The groundstroke hit on the non-dominant side of your body is called the backhand. To hold the racket for this shot, we can once again use the sliding technique but in a different way. 

  • Take your dominant hand and clamp it over the edge of the racket head with the thumb now facing the fingers
  • Slide your hand down onto the grip until hitting the racket butt
  • Close your hand and you will find that the natural "V" shape falls on the left bevel
This is the classic grip commonly used for the one-handed backhand. For a two-handed backhand, place the non-dominant hand above the dominant one and hold a forehand grip. I would suggest trying both styles since even two-handed players hit a one-handed groundstroke due to the occasional length-of-reach issue.

IMPORTANT BACKHAND TIP: On the one-handed backhand, be sure to support the racket weight by keeping your opposite hand under the throat area of the racket before you begin your swing (more on this later).

Holding the proper grip can make all the difference in your stroke. And don’t forget to change grips between hitting a forehand and backhand groundstroke. Picture this in your mind: when a different side of the racket face (strings) strikes the ball, the grip should change. 

Your wrist and elbow will thank you for many years to come.

Tuesday, March 10, 2009

Episode 1: Beginnings

With over 20 years experience as tennis player and instructor, this podcast might be just what's needed to help you better understand tennis and improve your game.

Monday, March 9, 2009

Return to the burn

It occurred to me this past weekend–my first trip to the court since the frigid winter of Southern New Jersey took a rest with some warmer weather–that returning to the forehands, backhands, and volleys of tennis after a layoff are not the scary venture they were in my earlier years. Foundations that are built in the Spring, Summer, and Fall do not disappear. They do hibernate, and my timing was not quite as sharp as it will be in the coming months. But the strokes themselves are still solid. My understanding of the court is still available in my mind like a heads-up display. And my movement around the baseline and the net are still natural and seemingly unrehearsed.

I will say that the big difference lies in the cardio fitness level. When my hitting was poor, it was usually due to lazy legs or feet and fatigue. The mind was on it, but the lower extremities were burning with defiance. So let me give you some advice if you find yourself just returning to the court:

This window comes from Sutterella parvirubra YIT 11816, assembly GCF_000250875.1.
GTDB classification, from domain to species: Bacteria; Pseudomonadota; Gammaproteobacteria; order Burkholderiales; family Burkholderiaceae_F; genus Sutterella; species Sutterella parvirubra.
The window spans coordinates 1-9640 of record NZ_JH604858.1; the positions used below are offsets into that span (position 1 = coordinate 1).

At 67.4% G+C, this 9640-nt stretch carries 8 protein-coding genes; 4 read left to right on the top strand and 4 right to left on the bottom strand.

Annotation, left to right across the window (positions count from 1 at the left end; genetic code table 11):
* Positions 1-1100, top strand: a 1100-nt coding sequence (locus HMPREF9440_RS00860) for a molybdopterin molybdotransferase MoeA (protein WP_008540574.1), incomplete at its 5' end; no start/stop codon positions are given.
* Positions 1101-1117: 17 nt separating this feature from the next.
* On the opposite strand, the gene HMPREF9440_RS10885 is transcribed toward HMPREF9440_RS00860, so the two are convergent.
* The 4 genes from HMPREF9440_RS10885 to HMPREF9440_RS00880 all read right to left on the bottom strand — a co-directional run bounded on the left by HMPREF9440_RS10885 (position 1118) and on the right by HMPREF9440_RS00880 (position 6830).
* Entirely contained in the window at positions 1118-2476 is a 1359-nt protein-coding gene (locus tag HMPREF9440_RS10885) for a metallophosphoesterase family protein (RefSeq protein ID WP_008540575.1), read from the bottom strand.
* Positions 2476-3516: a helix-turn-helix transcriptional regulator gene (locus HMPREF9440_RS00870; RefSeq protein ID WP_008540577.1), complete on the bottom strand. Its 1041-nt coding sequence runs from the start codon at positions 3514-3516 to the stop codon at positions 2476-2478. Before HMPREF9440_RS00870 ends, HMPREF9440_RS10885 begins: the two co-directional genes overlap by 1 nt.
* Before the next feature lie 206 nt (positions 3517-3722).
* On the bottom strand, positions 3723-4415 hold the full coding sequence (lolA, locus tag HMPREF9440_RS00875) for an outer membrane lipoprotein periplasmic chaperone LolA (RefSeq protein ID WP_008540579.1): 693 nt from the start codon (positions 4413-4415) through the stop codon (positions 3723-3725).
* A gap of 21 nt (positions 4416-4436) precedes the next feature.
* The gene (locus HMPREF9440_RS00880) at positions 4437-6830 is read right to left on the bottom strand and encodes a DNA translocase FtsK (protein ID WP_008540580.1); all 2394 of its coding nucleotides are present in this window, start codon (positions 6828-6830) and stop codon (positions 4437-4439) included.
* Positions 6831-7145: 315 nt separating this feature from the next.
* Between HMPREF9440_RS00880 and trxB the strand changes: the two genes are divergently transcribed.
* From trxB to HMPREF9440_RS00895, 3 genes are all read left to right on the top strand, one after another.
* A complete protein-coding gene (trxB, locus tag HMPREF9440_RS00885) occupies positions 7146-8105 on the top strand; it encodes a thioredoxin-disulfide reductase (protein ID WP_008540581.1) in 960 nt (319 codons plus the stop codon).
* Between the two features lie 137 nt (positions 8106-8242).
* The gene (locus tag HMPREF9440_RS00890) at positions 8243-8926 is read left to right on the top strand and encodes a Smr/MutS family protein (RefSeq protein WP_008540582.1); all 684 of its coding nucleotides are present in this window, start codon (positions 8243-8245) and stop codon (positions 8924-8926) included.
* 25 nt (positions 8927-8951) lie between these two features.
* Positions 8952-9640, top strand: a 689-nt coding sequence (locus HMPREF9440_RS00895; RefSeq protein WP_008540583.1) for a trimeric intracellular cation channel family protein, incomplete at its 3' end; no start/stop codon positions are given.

• Stretch, stretch, and stretch. Do this in front of the TV or computer screen when off the court, and do a little warm-up stretching before playing. Make these slow, static stretches and not bouncing ones which can rip muscles.

  • Upper body weight training and abdominal work, again off the court, will help speed up your transition to better play.

  • Any "wind-building" work you can do before the season would be beneficial. Take more steps during the day and stay longer on your feet, walk further in the parking lot, ride your bike, or get really serious and run slowly with quicker sprints mixed in.

  • Be realistic. Everything will not come back immediately, but it will come back eventually.

With enough tennis foundation built beneath you, there is no reason to lose all you worked for last season. Be safe, be smart, don't overdo it all at the beginning of the season, and choose wisely between those shots worthy to run down and those you should let go until you can reach them more easily.

And for those of you who play all year round, I'm truly jealous! Actually, I use this off season for my body to repair itself. I think this time off each year has helped me to continue my pursuit of this sport for over three decades.

Friday, February 20, 2009

the best is yet to come

Hello. This is Ron Miller for Gotta Play Tennis. If you have come across this page by searching for tennis related sites, then I apologize for the delay. I will be getting it together hopefully soon. Spring is rapidly approaching, and I look forward to being back out in the fresh air and sunshine. Instructional podcasts are on the way that will help you improve your knowledge, skill, and thought process on the tennis court. Stay tuned.